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## Perfumania

By Tonya Adison, November 5, 2006

• High School

### Category

• Product Design

• Mathematics

### Lesson Time

Two sixty-minute class periods

### Introduction

In this lesson, students will be finding the volume of various 3-dimensional figures. Volume is an important consideration when planning for a variety of projects and decision making processes. Students will be able to touch and consider actual perfume/cologne bottle designs and use their observations to find the volume of specific designs. Ultimately, they will design their own bottle for Jennifer Lopez’s new fragrance.

### National Standards

Math Standards
Numbers and Operations
• Understand meanings of operations and how they relate to one another
Algebra
• Use mathematical models to represent and understand quantitative relationships
Geometry
• Analyze characteristics and properties of two- and three-dimensional geometric shapes and develop mathematical arguments about geometric relationships
Measurement
• Understand measurable attributes of objects and the units, systems, and processes of measurement
• Apply appropriate techniques, tools, and formulas to determine measurements
Problem Solving
• Build new mathematical knowledge through problem solving;
• Solve problems that arise in mathematics and in other contexts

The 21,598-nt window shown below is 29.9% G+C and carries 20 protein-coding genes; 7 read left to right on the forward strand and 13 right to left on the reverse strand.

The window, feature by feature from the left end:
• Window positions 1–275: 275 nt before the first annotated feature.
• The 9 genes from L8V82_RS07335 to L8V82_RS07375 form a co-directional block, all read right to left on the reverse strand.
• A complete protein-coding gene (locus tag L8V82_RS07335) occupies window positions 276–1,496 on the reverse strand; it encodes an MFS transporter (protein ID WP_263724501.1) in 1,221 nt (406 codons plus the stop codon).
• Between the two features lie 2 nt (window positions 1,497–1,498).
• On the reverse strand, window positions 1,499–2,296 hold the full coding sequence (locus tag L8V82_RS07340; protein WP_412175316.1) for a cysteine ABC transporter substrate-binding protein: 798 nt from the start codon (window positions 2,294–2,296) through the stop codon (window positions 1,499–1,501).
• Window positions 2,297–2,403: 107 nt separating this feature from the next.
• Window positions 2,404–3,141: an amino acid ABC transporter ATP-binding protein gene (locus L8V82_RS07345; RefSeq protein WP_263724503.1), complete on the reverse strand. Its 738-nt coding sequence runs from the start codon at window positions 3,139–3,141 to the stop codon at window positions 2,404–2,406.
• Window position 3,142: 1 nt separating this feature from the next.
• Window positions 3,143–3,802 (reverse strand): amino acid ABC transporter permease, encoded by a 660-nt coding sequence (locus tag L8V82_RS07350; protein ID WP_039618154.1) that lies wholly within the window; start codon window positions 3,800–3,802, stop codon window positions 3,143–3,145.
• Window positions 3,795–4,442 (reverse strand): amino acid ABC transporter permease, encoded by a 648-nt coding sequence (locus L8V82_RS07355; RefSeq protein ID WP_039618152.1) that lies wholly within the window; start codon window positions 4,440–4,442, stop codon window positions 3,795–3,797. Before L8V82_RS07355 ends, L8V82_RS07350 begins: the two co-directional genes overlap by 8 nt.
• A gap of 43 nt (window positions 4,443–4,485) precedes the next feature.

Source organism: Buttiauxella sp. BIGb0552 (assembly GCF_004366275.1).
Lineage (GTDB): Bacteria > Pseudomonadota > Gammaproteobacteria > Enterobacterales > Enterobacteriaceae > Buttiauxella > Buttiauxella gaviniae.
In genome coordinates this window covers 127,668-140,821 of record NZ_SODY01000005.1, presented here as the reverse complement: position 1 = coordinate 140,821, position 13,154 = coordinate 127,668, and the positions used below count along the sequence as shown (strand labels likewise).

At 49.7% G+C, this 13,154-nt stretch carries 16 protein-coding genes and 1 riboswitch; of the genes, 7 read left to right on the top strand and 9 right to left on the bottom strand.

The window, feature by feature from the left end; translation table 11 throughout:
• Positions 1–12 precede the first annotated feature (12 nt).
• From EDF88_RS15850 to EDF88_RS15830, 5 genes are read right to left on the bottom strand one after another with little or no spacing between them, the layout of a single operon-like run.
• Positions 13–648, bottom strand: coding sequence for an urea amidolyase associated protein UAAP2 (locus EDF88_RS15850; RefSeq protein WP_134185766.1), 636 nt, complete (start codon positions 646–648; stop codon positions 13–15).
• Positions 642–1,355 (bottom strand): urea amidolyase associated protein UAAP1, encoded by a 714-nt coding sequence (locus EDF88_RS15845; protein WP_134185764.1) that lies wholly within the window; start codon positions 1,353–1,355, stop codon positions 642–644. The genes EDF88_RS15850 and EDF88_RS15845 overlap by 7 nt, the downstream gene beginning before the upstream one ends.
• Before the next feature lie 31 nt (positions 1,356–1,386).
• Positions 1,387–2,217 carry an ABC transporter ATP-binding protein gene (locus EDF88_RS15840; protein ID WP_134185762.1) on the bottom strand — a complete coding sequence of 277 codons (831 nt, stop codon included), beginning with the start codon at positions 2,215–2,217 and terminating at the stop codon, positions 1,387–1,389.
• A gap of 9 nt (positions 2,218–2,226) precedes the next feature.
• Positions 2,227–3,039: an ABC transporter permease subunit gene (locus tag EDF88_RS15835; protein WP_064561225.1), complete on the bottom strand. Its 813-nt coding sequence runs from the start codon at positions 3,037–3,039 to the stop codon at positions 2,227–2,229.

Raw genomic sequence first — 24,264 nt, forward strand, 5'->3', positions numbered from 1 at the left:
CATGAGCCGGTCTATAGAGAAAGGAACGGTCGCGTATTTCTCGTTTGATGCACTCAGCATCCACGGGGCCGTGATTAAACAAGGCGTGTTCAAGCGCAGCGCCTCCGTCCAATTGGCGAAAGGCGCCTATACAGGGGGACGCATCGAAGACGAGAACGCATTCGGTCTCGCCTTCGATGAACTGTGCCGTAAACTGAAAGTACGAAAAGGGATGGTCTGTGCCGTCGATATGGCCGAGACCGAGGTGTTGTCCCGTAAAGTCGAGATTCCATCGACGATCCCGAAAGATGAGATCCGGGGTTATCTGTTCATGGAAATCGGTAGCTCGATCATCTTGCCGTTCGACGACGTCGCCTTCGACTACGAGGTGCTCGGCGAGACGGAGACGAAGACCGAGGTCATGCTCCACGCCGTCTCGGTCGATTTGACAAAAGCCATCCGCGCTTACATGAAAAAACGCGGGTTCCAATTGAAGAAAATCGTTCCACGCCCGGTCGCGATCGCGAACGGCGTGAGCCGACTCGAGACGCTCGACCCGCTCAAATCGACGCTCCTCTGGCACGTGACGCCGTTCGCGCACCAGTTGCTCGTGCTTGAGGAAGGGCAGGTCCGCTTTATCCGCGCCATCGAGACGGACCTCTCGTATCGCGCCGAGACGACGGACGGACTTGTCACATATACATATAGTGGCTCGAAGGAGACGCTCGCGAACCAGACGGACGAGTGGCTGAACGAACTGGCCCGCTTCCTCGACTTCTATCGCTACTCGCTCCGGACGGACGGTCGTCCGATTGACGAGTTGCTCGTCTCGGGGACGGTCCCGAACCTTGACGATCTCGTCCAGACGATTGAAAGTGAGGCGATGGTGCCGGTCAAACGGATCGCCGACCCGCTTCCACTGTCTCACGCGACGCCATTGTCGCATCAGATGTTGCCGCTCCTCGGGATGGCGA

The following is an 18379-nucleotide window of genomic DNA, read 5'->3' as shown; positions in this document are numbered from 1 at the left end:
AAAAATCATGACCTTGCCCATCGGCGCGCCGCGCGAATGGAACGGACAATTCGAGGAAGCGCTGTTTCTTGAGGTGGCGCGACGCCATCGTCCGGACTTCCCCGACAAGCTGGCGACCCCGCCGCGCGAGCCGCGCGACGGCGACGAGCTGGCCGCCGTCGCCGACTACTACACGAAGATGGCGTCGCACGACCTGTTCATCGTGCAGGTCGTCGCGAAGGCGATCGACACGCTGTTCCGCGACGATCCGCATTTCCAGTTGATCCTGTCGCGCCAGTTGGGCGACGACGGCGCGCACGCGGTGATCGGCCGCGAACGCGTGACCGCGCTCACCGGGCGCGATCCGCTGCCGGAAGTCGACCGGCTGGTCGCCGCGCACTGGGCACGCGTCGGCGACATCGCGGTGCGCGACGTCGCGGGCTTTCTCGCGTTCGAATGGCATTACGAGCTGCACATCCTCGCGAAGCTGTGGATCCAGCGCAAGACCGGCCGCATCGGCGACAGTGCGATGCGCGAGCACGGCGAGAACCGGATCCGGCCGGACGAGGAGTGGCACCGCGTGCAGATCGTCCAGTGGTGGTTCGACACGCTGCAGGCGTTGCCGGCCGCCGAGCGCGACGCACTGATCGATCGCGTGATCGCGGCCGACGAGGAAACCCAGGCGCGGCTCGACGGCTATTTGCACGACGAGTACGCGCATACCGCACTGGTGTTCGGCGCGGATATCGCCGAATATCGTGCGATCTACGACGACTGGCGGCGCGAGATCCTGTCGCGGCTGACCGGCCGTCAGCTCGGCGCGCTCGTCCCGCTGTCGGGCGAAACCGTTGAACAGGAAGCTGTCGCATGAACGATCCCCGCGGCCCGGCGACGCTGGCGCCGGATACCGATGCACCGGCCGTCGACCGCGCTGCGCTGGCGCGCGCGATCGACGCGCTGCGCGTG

• Apply and adapt a variety of appropriate strategies to solve problems
Reasoning and Proof
• Recognize reasoning and proof as fundamental aspects of mathematics
• Make and investigate mathematical conjectures
Communication
• Communicate their mathematical thinking coherently and clearly to peers, teachers, and others
Connections
• Recognize and use connections among mathematical ideas;
• Understand how mathematical ideas interconnect and build on one another to produce a coherent whole
• Recognize and apply mathematics in contexts outside of mathematics
Representation Use representations to model and interpret physical, social, and mathematical phenomena

Common Core Standards

Anchor standards for Speaking and Listening:

Comprehension and Collaboration:

Prepare for and participate effectively in a range of conversations and collaborations with diverse partners, building on others' ideas and expressing their own clearly and persuasively.

Integrate and evaluate information presented in diverse media and formats, including visually, quantitatively, and orally.

Evaluate a speaker's point of view, reasoning, and use of evidence and rhetoric.

Presentation of Knowledge and Ideas:

Present information, findings, and supporting evidence such that listeners can follow the line of reasoning and the organization, development, and style are appropriate to task, purpose, and audience.

Adapt speech to a variety of contexts and communicative tasks, demonstrating command of formal English when indicated or appropriate.